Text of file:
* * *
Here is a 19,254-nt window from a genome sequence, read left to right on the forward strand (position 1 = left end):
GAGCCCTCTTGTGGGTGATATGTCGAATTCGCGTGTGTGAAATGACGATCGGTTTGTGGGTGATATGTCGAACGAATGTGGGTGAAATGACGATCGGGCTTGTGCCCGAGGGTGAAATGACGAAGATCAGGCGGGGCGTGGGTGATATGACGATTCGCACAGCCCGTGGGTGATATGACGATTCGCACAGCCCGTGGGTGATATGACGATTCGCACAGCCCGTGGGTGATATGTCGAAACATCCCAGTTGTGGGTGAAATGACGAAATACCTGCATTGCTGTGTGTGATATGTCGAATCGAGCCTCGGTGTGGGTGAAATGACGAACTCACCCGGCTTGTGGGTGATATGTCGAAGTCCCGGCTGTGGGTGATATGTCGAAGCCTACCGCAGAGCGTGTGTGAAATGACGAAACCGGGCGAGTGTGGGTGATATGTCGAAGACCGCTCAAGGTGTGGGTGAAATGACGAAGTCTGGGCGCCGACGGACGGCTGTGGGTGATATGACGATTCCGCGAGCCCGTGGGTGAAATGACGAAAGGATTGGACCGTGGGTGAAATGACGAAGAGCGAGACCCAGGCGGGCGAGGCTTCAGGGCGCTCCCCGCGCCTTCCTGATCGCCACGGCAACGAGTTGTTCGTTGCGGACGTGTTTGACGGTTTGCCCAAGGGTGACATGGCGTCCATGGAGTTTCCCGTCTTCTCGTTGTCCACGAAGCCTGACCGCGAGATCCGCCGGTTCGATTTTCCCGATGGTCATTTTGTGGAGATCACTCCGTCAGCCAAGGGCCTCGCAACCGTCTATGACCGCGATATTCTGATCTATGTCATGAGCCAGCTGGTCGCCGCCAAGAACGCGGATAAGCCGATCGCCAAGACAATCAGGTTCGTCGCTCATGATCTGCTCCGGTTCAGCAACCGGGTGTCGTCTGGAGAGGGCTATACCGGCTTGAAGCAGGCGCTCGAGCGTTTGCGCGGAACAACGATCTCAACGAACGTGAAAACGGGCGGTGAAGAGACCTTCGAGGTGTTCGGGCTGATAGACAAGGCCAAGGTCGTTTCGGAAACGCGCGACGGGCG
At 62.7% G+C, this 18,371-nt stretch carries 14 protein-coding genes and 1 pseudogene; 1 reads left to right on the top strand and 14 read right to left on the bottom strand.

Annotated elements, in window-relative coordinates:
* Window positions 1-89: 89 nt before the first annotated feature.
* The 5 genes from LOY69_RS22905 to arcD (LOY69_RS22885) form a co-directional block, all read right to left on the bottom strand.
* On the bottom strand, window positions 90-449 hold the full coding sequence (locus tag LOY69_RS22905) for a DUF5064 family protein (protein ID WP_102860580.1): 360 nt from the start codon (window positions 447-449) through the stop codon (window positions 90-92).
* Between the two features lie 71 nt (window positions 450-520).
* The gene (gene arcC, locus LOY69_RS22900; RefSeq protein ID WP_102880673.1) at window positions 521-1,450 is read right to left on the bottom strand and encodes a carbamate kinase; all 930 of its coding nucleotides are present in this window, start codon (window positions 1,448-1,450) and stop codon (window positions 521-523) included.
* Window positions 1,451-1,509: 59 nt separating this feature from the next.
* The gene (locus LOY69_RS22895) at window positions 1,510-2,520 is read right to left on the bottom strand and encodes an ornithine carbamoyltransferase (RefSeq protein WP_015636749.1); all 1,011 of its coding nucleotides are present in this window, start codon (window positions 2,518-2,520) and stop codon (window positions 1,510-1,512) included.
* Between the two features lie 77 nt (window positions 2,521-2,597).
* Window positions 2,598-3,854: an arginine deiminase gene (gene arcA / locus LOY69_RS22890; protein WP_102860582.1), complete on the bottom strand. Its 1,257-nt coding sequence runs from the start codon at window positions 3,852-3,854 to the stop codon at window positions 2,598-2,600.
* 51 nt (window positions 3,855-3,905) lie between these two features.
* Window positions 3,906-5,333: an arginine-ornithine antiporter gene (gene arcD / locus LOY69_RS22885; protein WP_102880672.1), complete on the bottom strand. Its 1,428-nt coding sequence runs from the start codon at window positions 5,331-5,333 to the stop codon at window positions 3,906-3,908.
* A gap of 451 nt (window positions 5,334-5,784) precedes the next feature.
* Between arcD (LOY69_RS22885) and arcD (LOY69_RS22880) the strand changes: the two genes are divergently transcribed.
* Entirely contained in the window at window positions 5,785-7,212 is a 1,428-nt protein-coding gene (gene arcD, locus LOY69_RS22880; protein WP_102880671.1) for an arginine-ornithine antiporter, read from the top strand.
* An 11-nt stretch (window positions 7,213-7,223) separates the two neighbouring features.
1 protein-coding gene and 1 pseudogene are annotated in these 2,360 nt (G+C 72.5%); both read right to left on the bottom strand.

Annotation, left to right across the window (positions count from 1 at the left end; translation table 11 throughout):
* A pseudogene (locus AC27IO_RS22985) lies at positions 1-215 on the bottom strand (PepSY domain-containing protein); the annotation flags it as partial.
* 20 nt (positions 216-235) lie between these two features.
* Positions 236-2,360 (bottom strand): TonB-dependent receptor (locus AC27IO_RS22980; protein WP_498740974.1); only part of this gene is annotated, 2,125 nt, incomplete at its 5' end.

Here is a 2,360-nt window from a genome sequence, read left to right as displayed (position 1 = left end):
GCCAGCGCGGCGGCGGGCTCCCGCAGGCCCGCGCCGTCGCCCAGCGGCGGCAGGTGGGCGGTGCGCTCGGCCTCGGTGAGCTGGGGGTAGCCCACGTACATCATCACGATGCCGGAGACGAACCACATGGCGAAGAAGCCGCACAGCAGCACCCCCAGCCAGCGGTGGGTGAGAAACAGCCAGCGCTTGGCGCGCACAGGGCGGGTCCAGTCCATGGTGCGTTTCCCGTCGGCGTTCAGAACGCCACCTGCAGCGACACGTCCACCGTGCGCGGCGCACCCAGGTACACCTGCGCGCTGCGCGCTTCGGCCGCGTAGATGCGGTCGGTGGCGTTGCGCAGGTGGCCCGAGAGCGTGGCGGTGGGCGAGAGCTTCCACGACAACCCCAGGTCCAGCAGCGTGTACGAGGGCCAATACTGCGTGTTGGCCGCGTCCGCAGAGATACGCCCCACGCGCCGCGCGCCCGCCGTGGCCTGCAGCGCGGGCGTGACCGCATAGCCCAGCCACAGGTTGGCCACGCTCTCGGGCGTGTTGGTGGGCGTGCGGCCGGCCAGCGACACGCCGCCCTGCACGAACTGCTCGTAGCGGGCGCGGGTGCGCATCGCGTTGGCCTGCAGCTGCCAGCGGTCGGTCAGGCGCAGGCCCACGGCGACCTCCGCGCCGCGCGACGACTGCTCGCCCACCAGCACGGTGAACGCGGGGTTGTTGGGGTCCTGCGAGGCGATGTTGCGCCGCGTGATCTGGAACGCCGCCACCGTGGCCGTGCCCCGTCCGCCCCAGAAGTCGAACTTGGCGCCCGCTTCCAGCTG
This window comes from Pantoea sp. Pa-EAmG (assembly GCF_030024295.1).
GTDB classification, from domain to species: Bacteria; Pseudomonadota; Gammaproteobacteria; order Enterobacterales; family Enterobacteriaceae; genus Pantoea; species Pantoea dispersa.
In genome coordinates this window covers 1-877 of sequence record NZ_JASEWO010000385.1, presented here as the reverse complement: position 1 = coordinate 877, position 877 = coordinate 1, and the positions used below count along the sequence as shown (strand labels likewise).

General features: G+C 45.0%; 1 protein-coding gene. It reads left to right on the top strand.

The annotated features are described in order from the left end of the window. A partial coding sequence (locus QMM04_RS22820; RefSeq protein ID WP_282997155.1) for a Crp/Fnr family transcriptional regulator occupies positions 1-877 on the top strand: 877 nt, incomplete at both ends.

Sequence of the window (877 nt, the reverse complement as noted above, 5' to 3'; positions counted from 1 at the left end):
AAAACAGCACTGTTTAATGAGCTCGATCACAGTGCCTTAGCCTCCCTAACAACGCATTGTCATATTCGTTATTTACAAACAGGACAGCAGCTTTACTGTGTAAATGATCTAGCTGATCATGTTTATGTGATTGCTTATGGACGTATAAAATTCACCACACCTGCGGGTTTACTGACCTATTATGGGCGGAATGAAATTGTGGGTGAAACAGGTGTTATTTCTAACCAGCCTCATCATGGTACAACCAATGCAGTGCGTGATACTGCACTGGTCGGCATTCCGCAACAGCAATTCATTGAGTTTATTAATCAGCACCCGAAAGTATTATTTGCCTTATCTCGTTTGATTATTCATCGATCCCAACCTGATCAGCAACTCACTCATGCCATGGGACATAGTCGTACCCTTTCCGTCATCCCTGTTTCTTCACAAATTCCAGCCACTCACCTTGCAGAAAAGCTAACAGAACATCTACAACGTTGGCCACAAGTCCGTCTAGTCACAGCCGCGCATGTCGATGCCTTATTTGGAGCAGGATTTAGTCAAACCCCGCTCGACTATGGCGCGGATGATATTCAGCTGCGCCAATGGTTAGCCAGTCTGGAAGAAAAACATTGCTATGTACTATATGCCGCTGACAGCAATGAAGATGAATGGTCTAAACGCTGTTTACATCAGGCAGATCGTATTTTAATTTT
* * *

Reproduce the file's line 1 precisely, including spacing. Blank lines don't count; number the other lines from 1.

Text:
Here is a 19,254-nt window from a genome sequence, read left to right on the forward strand (position 1 = left end):